Study: Watching and Waiting is Best When Waters Break EarlyCeridwen Morris
A new study suggests that women who have late preterm rupture of the membranes (between 34-37 weeks) are best managed by monitoring and waiting until the baby is born, rather than inducing the labor with medication.
In the movies the waters always break first, a hand shoots up for a taxi and the next thing you know mom’s on a gurney. In real life, most women (about 85%) find that their waters break during labor– it could happen in early labor, active labor or pushing. On rare occasion the baby is born in the sac which is fine and considered a blessing in some cultures.
Only about 15% of pregnant women have what’s called premature rupture of the membranes (PROM)– of this group most will go into labor on their own within 24 hours.
Only 3% of women find their waters break before labor has started and before term: This is called preterm premature rupture of the membranes (PPROM). The study, conducted by Dutch researchers, applies to this group.
According to a release, David van der Ham, from the Maastricht University Medical Center, Netherlands, and colleagues “randomized over 500 pregnant women with preterm pre-labor rupture of the membranes between 34-37 weeks gestation to receive either immediate induction of labor or expectant management (monitoring and waiting).”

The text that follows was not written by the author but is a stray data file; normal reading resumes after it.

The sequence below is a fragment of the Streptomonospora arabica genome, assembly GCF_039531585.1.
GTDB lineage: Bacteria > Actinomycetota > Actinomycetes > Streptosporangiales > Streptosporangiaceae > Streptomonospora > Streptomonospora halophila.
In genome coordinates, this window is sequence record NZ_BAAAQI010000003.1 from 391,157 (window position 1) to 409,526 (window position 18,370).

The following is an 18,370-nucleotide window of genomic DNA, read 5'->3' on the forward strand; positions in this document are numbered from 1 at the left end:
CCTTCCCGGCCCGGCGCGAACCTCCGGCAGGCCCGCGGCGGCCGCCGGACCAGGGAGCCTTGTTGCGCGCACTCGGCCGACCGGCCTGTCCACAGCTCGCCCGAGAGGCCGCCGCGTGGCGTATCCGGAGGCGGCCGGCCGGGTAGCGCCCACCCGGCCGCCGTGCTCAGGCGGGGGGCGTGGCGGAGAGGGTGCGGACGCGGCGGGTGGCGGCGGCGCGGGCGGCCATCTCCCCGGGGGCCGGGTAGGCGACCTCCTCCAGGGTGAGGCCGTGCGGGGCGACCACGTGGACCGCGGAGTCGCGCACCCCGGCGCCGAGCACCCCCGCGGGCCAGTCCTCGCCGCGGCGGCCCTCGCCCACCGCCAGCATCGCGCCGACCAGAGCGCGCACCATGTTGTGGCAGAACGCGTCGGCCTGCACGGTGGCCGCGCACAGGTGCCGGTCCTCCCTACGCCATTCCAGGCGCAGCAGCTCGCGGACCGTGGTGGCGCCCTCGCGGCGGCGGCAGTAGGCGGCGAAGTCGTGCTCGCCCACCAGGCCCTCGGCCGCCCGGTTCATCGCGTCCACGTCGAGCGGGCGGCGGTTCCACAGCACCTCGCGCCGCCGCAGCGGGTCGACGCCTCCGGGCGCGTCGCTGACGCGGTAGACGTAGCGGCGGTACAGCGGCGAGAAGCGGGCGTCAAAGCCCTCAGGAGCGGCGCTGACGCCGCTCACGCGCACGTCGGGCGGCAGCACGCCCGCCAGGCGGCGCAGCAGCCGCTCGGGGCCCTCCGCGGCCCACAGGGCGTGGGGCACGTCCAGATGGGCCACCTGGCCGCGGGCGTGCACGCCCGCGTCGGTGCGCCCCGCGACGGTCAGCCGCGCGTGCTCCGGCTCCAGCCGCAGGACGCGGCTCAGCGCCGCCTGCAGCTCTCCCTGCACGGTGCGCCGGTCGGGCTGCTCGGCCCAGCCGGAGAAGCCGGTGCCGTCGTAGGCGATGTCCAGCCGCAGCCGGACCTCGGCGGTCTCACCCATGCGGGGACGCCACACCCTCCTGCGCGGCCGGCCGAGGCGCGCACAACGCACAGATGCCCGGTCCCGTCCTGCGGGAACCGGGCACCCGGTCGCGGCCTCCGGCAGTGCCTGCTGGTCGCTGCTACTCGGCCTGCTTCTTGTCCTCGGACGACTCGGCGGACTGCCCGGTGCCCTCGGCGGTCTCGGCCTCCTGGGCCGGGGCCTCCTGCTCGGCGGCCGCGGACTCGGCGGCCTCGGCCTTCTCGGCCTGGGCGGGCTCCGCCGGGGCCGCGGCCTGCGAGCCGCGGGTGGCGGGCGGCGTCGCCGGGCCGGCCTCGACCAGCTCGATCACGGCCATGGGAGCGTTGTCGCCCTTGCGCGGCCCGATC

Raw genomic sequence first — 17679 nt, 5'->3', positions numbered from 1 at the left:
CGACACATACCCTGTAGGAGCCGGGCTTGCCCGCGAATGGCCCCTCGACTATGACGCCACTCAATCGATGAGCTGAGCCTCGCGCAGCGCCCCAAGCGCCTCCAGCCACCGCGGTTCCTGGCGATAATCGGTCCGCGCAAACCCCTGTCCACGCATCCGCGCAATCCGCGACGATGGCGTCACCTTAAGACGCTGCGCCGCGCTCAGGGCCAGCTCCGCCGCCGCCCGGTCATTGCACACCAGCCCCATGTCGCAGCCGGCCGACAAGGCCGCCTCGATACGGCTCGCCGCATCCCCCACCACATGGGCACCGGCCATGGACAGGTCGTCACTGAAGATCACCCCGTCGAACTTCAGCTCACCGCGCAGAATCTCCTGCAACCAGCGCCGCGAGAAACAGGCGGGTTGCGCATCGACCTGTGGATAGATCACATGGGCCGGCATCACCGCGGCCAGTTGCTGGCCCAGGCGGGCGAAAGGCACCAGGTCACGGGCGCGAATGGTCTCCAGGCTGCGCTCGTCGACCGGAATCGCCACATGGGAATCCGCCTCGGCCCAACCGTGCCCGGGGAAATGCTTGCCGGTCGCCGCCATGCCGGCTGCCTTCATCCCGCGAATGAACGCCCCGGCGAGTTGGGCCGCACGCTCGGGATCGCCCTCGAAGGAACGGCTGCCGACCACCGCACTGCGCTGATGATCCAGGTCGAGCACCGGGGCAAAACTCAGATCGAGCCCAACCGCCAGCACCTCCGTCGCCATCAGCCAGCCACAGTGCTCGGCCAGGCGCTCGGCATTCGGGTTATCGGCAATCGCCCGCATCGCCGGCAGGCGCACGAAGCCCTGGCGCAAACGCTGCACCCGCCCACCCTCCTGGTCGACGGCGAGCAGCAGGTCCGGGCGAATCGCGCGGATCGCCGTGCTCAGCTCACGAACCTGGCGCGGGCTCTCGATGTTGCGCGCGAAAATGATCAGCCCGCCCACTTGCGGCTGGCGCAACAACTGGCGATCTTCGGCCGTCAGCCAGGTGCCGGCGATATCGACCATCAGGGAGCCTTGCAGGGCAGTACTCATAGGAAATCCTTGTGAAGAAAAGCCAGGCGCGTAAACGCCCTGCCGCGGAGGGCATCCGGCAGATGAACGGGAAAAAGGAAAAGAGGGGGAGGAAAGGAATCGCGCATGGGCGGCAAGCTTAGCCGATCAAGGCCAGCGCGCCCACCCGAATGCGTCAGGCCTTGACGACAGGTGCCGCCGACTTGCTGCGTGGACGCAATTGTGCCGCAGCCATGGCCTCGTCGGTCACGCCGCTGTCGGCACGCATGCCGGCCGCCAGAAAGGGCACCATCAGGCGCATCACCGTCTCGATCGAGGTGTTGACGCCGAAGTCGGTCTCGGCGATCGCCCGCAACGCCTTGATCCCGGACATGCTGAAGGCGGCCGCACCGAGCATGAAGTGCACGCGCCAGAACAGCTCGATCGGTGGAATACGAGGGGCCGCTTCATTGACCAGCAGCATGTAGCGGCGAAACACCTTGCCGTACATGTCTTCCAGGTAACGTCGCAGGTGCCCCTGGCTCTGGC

They found that there were no statistically significant differences in the number of babies who had a blood infection or respiratory distress syndrome between the two groups. The c-section rates were not higher in either group. The risk of mom getting an infection (chorioamnionitis) was slightly highly in the watch-and-wait group. These results were consistent with prior research.
The authors conclude that “in pregnancies complicated by [preterm prelabor rupture of the membranes] between 34 and 37 wk of gestation the incidence of neonatal sepsis is low. Neither our trial nor the updated meta-analysis shows that [induction of labor] substantially improves pregnancy outcomes compared with [expectant management].”
They also note that the results of this study apply to circumstances “at least the Dutch/Western European population” but not “low-income countries” where antibiotics may not be available.
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